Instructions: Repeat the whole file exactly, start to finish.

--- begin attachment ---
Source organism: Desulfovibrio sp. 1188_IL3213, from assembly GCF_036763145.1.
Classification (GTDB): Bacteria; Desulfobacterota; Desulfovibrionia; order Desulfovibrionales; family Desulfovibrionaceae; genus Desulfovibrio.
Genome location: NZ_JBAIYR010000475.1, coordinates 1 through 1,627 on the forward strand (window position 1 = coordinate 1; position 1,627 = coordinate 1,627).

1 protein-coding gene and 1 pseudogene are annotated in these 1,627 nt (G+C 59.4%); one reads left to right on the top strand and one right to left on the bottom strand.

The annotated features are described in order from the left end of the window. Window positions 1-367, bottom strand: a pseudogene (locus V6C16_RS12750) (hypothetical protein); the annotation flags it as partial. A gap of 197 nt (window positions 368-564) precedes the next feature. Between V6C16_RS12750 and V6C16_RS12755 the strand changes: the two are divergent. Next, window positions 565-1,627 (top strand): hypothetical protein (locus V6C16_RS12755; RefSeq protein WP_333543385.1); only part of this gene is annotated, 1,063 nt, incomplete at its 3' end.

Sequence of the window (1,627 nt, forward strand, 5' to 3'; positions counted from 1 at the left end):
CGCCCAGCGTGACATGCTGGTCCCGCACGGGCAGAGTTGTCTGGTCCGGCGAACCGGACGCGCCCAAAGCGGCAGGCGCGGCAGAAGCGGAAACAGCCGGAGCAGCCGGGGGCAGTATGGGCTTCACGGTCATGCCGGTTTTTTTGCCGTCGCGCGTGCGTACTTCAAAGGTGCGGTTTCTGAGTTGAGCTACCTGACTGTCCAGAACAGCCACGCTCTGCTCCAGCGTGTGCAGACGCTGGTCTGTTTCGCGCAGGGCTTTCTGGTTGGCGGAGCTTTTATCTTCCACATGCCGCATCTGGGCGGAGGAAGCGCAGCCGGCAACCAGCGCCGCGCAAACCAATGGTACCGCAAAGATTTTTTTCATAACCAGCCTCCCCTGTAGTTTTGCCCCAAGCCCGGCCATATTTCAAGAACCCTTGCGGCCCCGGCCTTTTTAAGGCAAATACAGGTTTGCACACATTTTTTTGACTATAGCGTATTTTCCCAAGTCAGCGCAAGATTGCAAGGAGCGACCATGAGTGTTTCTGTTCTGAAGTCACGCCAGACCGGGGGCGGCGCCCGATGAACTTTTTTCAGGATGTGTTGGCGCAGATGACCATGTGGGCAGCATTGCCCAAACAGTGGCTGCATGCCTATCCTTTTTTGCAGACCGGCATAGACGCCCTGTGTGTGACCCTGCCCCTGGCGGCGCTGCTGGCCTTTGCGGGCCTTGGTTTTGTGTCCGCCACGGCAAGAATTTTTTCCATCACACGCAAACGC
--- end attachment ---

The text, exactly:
Source organism: Desulfovibrio sp. 1188_IL3213, from assembly GCF_036763145.1.
Classification (GTDB): Bacteria; Desulfobacterota; Desulfovibrionia; order Desulfovibrionales; family Desulfovibrionaceae; genus Desulfovibrio.
Genome location: NZ_JBAIYR010000475.1, coordinates 1 through 1,627 on the forward strand (window position 1 = coordinate 1; position 1,627 = coordinate 1,627).

1 protein-coding gene and 1 pseudogene are annotated in these 1,627 nt (G+C 59.4%); one reads left to right on the top strand and one right to left on the bottom strand.

The annotated features are described in order from the left end of the window. Window positions 1-367, bottom strand: a pseudogene (locus V6C16_RS12750) (hypothetical protein); the annotation flags it as partial. A gap of 197 nt (window positions 368-564) precedes the next feature. Between V6C16_RS12750 and V6C16_RS12755 the strand changes: the two are divergent. Next, window positions 565-1,627 (top strand): hypothetical protein (locus V6C16_RS12755; RefSeq protein WP_333543385.1); only part of this gene is annotated, 1,063 nt, incomplete at its 3' end.

Sequence of the window (1,627 nt, forward strand, 5' to 3'; positions counted from 1 at the left end):
CGCCCAGCGTGACATGCTGGTCCCGCACGGGCAGAGTTGTCTGGTCCGGCGAACCGGACGCGCCCAAAGCGGCAGGCGCGGCAGAAGCGGAAACAGCCGGAGCAGCCGGGGGCAGTATGGGCTTCACGGTCATGCCGGTTTTTTTGCCGTCGCGCGTGCGTACTTCAAAGGTGCGGTTTCTGAGTTGAGCTACCTGACTGTCCAGAACAGCCACGCTCTGCTCCAGCGTGTGCAGACGCTGGTCTGTTTCGCGCAGGGCTTTCTGGTTGGCGGAGCTTTTATCTTCCACATGCCGCATCTGGGCGGAGGAAGCGCAGCCGGCAACCAGCGCCGCGCAAACCAATGGTACCGCAAAGATTTTTTTCATAACCAGCCTCCCCTGTAGTTTTGCCCCAAGCCCGGCCATATTTCAAGAACCCTTGCGGCCCCGGCCTTTTTAAGGCAAATACAGGTTTGCACACATTTTTTTGACTATAGCGTATTTTCCCAAGTCAGCGCAAGATTGCAAGGAGCGACCATGAGTGTTTCTGTTCTGAAGTCACGCCAGACCGGGGGCGGCGCCCGATGAACTTTTTTCAGGATGTGTTGGCGCAGATGACCATGTGGGCAGCATTGCCCAAACAGTGGCTGCATGCCTATCCTTTTTTGCAGACCGGCATAGACGCCCTGTGTGTGACCCTGCCCCTGGCGGCGCTGCTGGCCTTTGCGGGCCTTGGTTTTGTGTCCGCCACGGCAAGAATTTTTTCCATCACACGCAAACGC